Wednesday, 8 May 2013
The weather today has been mixed, and I’m in Armagh from tomorrow (Thursday) for three days at the General Synod of the Church of Ireland.
But after work today, I spent a few hours in Donabate, taking a brief walk by the beach and meeting some cousins.
Despite the choppy waters, there was a clear view across to Lambay Island, the Irish Sea and back to Malahide.
Later there was a gathering in the Waterside Hotel in Donabate of a few Lynders cousins. Christine Lynders, who has moved back to New York after 15 years in California, is on her second visit to Ireland and to the Lynders home territory in Donabate and Portrane.
I have not met some of these cousins for almost 20 years; some I have never met before. Perhaps we need a wider gathering of the full Lynders family in the year of the gathering.
I have been reading over some proofs in recent evenings of chapters in books that are being prepared for publication during the next few months.
The first paper, ‘Comerford Monuments in Callan and the Search for a Family’s Origins,’ is due to be published in August in a book being edited by local historian Joe Kennedy. This is his second volume marking the 800th anniversary of the foundation of the town of Callan in Co Kilkenny.
The two other chapters are due to appear in the next month or two in Treasures of Irish Christianity Volume II: People and Places, Images and Texts, edited by Salvador Ryan and Brendan Leahy.
When the first volume of Treasures of Irish Christianity was published last summer, it received great acclaim. Now a second volume has been compiled by Salvador Ryan and Brendan Leahy.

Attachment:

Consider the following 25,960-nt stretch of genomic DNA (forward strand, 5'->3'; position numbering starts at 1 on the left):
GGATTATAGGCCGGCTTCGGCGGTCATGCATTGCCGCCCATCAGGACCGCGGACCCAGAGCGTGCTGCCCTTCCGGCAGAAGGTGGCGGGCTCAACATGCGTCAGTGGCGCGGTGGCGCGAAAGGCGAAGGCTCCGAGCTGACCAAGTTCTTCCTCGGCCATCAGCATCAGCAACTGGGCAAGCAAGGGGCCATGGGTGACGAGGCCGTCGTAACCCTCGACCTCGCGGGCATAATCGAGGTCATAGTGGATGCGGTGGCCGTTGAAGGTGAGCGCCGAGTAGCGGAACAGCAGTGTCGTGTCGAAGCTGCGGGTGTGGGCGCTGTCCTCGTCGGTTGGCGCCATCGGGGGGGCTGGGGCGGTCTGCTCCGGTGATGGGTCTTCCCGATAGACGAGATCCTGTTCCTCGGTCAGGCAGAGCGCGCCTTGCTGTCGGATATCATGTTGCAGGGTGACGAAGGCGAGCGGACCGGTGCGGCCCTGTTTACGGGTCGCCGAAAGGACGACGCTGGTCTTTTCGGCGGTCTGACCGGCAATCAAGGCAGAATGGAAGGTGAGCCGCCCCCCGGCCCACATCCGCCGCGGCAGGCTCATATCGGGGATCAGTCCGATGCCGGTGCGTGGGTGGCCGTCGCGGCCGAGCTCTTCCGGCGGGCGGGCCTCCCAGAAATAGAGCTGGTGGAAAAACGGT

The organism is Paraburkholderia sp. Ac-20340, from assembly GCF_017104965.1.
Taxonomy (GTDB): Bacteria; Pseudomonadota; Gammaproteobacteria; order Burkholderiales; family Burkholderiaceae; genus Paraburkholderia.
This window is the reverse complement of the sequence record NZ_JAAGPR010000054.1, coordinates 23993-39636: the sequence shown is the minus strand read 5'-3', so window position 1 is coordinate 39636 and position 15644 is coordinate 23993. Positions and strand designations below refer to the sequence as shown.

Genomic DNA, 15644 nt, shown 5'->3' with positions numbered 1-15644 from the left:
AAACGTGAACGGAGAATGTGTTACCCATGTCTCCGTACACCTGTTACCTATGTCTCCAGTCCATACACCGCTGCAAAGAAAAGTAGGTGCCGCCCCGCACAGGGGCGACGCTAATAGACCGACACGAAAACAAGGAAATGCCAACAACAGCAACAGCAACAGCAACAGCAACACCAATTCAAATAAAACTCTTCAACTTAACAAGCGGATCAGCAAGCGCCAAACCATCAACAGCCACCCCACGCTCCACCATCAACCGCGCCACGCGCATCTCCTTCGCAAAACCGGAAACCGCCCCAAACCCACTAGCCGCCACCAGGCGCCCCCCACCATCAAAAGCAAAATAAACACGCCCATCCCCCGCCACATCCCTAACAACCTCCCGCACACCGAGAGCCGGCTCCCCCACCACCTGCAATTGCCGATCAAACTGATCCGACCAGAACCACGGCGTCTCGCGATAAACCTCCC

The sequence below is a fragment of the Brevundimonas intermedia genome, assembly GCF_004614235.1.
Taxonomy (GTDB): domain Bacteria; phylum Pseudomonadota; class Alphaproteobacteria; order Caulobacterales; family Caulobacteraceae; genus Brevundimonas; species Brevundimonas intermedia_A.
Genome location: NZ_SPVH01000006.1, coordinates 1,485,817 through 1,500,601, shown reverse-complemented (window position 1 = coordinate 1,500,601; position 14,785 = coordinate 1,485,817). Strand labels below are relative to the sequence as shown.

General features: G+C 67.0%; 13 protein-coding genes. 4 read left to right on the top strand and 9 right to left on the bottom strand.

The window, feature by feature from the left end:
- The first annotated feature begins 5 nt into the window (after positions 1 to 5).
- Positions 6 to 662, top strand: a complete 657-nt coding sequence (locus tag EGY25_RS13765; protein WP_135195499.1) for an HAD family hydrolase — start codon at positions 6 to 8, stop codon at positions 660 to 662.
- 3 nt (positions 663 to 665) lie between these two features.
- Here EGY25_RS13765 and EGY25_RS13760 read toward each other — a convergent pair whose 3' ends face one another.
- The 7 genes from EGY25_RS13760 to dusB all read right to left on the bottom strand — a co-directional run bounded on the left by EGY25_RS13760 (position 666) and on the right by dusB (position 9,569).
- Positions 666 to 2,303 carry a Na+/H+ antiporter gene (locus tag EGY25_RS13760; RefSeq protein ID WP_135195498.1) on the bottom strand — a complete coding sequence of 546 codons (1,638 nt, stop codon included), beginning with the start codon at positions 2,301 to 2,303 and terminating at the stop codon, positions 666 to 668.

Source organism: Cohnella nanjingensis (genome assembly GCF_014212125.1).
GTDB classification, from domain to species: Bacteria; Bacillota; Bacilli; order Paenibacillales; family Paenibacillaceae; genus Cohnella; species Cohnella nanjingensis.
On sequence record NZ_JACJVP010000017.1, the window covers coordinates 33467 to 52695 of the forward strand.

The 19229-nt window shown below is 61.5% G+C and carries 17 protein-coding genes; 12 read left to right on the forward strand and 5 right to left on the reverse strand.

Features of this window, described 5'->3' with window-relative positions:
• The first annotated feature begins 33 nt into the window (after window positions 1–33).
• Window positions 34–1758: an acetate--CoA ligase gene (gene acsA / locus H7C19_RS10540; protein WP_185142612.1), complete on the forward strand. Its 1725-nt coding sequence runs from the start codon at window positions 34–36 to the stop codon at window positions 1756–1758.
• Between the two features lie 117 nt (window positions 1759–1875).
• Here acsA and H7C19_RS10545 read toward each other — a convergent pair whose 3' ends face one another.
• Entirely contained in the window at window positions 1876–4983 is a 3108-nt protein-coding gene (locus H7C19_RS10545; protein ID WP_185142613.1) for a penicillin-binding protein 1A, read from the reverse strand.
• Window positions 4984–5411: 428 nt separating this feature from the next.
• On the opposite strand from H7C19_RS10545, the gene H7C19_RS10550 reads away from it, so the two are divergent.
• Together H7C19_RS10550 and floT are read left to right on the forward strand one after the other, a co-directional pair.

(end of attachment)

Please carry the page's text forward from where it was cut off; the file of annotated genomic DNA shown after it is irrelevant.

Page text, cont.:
Salvador Ryan is Professor of Ecclesiastical History at Saint Patrick’s College, Maynooth; Brendan Leahy has recently been appointed Bishop of Limerick, and before that he was Professor of Systematic Theology in Maynooth.
Volume II offers readers further scholarly yet readily-accessible short articles on a vast array of treasures from the Irish Christian tradition, with a focus on the Irish and their relationship with the Word.
The topics included range from religious folk tales to reflections on Yeats, Joyce, Kavanagh and Beckett; from words on the margins of ancient manuscripts to the first Lutheran congregation in Dublin; from early High Crosses to the 13th-century Kilcormac Missal; from the Mediaeval Office of Saint Brigid to the architecture of Pugin, father and son; and from Church of Ireland hymnody to the recent publication, Share the Good News.
These chapters have been written by a large number of Irish scholars from a variety of disciplines, and this second volume is also richly illustrated.
My two chapters are: “Bale’s Books and Bedell’s Bible: Early Anglican Translations of Word and Liturgy into Irish,” and “‘Thou my high tower’: The Celtic Revival and Hymn Writers in the Church of Ireland.”